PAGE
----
An insurance broker is someone who specialises in risk management and insurance. A qualified broker has in-depth knowledge of all aspects related to risk management. These aspects include risk management, the insurance market, and the insurance policies that are available to their clients.
Brokers act on behalf of their clients and consult with them to identify the personal or business risks they face. Then, they help their clients manage their risks and protect their assets through insurance or other ways.
In some cases, a broker acts as an agent of an insurer. A broker may also specialise in a specific type of insurance, for example, property insurance or life insurance.
Ideally, a broker should know the benefits, exclusions, and terms and conditions of competing policies so they can help their clients find the best one for their needs. If their clients want to file a claim, a broker will also assist them with the procedure and technical advice.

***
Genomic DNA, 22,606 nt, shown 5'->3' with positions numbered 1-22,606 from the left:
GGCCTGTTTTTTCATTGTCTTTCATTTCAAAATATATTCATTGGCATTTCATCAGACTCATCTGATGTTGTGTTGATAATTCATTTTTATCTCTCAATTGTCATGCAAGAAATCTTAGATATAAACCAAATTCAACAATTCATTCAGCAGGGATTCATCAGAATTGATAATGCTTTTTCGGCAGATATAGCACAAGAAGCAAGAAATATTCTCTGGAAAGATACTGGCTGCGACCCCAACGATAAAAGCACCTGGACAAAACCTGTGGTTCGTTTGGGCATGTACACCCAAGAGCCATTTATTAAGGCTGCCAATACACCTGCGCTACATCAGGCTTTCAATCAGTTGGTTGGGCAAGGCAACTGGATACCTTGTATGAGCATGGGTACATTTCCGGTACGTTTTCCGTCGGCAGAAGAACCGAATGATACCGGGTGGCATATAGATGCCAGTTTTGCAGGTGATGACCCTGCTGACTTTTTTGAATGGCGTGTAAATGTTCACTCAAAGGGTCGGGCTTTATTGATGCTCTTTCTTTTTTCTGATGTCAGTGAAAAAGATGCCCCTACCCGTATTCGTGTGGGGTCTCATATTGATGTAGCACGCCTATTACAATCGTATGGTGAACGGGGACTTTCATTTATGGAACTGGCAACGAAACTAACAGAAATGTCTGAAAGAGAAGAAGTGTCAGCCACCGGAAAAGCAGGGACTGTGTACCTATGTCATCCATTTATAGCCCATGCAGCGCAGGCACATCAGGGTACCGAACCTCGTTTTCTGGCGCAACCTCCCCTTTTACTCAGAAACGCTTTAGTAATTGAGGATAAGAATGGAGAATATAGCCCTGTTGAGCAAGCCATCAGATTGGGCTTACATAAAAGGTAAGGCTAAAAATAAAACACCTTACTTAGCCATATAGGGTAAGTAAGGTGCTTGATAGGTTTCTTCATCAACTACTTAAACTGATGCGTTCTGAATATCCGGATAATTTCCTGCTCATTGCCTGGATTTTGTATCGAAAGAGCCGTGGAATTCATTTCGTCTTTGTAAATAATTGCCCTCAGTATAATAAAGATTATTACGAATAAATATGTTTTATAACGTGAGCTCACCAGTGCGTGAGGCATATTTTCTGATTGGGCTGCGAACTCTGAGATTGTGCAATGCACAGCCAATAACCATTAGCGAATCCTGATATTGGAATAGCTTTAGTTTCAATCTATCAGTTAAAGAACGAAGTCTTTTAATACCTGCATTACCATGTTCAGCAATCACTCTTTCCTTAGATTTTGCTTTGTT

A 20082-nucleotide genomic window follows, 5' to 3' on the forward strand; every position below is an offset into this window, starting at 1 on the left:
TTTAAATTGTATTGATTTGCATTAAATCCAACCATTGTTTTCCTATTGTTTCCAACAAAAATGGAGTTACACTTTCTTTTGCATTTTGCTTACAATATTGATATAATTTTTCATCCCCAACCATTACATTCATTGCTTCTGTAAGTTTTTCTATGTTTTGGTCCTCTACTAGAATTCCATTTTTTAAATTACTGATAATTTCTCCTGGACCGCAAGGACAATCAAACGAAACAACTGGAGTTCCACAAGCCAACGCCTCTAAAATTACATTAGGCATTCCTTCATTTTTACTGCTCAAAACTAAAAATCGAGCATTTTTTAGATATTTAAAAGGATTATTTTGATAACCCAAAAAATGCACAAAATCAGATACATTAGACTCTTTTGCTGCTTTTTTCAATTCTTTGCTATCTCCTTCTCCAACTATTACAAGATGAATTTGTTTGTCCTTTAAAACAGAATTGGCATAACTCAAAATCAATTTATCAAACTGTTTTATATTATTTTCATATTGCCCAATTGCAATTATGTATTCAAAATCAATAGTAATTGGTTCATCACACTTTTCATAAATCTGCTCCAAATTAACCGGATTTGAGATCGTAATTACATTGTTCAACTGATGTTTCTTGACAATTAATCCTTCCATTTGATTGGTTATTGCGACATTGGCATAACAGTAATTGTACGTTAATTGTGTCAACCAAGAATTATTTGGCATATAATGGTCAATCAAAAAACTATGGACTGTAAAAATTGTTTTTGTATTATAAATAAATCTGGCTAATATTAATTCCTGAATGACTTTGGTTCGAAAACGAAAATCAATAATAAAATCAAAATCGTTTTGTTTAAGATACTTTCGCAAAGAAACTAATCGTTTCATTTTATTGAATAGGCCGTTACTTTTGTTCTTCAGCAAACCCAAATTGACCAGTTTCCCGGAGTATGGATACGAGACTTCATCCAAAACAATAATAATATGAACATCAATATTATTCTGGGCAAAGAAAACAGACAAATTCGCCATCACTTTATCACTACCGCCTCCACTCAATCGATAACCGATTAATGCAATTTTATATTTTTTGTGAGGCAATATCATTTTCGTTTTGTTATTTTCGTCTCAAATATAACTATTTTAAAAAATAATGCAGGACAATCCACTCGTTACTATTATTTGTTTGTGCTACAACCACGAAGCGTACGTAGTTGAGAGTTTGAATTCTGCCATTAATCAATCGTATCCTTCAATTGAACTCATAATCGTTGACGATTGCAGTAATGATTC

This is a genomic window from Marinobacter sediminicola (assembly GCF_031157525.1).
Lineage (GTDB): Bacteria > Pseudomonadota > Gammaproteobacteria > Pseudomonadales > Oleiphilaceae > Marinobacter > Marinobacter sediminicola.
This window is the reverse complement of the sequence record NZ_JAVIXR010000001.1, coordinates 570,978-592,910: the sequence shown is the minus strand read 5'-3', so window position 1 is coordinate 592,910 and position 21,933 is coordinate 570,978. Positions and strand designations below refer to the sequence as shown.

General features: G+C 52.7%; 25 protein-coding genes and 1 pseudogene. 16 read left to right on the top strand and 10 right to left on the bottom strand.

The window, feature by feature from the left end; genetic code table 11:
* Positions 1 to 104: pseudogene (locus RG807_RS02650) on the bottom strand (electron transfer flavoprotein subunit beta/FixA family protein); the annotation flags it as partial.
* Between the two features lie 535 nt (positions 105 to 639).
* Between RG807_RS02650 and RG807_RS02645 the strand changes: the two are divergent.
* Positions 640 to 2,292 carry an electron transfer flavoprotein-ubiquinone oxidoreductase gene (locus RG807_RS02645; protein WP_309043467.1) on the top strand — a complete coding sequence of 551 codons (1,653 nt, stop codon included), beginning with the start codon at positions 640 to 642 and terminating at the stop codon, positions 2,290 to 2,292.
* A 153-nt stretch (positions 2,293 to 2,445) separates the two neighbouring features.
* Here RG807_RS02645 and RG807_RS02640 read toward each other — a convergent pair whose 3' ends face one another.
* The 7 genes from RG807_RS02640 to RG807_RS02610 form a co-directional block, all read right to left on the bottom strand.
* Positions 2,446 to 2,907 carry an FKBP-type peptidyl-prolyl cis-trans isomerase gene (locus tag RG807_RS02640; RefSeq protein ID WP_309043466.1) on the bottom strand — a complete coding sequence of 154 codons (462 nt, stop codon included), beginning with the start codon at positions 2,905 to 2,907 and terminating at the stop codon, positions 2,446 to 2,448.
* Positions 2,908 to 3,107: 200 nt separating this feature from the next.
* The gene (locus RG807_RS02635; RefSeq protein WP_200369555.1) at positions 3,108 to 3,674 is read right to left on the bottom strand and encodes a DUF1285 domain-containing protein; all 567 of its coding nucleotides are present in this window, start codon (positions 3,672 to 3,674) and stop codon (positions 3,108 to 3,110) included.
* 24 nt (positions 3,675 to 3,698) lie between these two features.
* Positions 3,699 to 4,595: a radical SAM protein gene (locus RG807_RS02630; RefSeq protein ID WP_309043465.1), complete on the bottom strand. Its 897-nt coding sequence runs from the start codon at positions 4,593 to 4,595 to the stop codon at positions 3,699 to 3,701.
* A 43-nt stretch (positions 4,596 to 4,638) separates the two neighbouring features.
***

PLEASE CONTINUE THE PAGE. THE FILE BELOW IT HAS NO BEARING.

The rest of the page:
How to Choose a Broker
Unlike an insurance agency, an insurance broker represents you and your interests. A broker will negotiate the insurance price for you. The advantages of choosing the right broker are that you will have sufficient coverage for your property, and you will not end up with a hefty repair bill when disaster strikes.
To choose the best broker, start by determining the coverage you need. Use the National Insurance Brokers Association (NIBA) Need-a-Broker service to find a broker in your area with a license and a NIBA membership. Make sure that the broker you appoint has the necessary know-how to help you with your insurance requirements.
The insurance broker you choose in Australia should have an Australian Financial Services (AFS) license. A broker can also be an authorised representative of an AFS license holder.
Additionally, all brokers should meet the Corporations Act 2001 (Cth) (Corporations Act) standards. In terms of their AFS license, brokers also have to be members of an authorised external dispute-resolution scheme. The Australian Financial Complaints Authority (AFCA) resolves matters between brokers and their clients, and brokers have to adhere to this organisation’s decisions.